(Sep. 8) The Employment Situation Report includes a cornucopia of data regarding changes in Super Sectors, changes in full-time and part-time jobs, changes in unemployment, and how these changes impact certain demographic groups. The impact of the Great Recession was absorbed more by men than women. There wasn't a "War on Women."There was a" War on Men." The article "Women at Peak Full-time Employment" details how men and women have added jobs since July 2007. It also details how the unemployment level for men and women are lower now than they were during July 2007. The problem is that job creation has not kept pace with worker creation and the effective unemployment level is elevated for both men and women. 

The data is only data. The real stories are the people who are impacted by the devastating power of these hurricanes. The reason why this is called "Hurricane Season" is because hurricanes are created every year. Some months of the year they form more in the Gulf of Mexico than the Atlantic. Sometimes it is the opposite. Sometime the hurricanes form near the Cape Verde of Africa. People who live in Texas, Florida, North Carolina, South Carolina, and Louisiana are very aware of the regular Hurricane updates.

This column will continue to discuss the need for Economic Planning, Environmental Planning, Social Equity Planning, Emergency Planning, and Emergence Planning. We can reduce the impacts of these storms by reducing the number of target for hurricanes. If we cannot reduce the number of targets we can harden them. including power production and water/sewer treatment. We can also improve stormwater management. When all else fails we can identify those areas, and communities, that will be impacted the most and place emergency facilities in those neighborhoods. How many vacant big box stores can be re-purposed to emergency facilities, especially after being retrofitted and hardened? If we cannot mitigate the impacts of "seasonal storms," then we have to have an Emergence Plan: How will the community/region/state emerge from the devastation of a storm that may hit once every ten, twelve, or twenty five years? What role does the local government play? What role does the state government play? What role does the federal government play? What needs to be done to make sure that emergency storage of gasoline is in place so that people can evacuate a state as long as Florida?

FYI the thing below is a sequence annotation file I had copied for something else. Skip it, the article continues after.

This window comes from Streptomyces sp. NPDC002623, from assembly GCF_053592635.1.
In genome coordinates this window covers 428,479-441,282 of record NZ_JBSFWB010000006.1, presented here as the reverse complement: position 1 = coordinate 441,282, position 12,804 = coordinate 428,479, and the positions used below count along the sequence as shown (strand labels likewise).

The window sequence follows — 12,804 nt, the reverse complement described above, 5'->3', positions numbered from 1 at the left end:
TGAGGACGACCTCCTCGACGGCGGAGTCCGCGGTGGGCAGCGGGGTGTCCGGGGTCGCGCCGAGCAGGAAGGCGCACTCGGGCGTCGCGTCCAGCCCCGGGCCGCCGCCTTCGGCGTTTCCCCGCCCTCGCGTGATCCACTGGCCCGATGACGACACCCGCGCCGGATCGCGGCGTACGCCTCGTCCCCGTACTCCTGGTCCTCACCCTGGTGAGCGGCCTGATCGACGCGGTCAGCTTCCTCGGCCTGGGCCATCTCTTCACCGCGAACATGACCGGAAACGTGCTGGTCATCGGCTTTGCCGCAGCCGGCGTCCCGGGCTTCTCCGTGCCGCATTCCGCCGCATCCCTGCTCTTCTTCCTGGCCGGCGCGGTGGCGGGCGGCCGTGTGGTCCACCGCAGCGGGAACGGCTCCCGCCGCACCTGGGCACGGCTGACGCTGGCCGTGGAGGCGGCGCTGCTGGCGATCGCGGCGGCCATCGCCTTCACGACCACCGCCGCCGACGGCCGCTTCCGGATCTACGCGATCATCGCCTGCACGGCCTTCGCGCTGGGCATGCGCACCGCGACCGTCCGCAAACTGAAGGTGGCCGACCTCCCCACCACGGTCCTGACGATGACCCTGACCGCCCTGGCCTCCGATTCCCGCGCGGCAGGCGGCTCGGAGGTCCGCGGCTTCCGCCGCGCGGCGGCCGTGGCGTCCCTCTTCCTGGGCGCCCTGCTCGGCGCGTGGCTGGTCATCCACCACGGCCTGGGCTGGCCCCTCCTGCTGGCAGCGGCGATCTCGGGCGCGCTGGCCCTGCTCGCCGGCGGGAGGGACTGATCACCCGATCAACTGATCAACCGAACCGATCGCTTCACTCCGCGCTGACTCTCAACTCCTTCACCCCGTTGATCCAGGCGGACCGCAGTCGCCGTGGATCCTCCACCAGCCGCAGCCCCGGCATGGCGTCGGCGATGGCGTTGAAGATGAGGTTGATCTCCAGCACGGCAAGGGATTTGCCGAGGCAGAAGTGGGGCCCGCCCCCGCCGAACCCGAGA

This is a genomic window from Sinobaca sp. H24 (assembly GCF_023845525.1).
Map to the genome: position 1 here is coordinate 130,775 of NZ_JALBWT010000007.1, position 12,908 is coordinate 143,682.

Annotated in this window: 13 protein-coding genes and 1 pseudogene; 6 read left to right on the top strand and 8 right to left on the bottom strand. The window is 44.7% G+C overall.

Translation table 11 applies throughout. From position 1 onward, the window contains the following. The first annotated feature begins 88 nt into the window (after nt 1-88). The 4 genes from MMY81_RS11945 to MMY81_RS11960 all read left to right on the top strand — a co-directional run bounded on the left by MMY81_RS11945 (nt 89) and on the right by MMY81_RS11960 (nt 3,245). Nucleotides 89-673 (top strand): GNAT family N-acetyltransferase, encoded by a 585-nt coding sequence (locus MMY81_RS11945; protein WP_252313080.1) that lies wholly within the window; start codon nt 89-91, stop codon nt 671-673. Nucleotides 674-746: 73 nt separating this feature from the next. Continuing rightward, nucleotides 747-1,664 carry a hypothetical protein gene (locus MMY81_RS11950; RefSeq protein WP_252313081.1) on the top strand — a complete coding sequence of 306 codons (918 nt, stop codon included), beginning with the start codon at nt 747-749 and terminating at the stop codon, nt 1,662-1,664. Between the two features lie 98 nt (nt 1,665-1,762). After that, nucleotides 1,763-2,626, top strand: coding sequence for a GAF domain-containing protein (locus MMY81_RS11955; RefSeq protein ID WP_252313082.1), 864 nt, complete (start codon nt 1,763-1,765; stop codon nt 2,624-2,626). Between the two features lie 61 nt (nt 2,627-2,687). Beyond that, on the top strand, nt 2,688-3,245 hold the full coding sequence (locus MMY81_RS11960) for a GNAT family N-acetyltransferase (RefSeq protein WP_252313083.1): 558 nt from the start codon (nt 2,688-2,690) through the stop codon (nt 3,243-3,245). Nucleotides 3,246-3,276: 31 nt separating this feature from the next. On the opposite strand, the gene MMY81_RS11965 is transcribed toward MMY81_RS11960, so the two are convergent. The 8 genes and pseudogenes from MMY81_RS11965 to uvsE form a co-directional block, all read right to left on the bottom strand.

Louisiana got a taste of a hurricane hitting the year before Katrina Hit. Houston experienced Allison before it experienced Harvey. Florida had the experiences of Matthew and Andrew before Irma started setting its sites on Miami, St. Petersburg, and Naples.  Insurance can be bought to cover almost any situation. They may not cover everything. They may not speed up the process of recovery. Look into flood insurance, named storm insurance, private flood insurance, and even mortgage insurance that covers you and you family if you lose your ability to earn a living to pay the mortgage. Obviously you need home owners insurance. Your lender will require insurance on the property if you have a mortgage.

"Preparation is the prerequisite of all planning." Professor Slughorn from "Harry Potter and the Half-blood Prince."

It's the economy. Stay Safe.

The author of this article is not an insurance agent, nor has he ever sold insurance. This column is not a form of "financial advice." The author has never been a financial planner.

Jack Dunn - Reclaiming Common Sense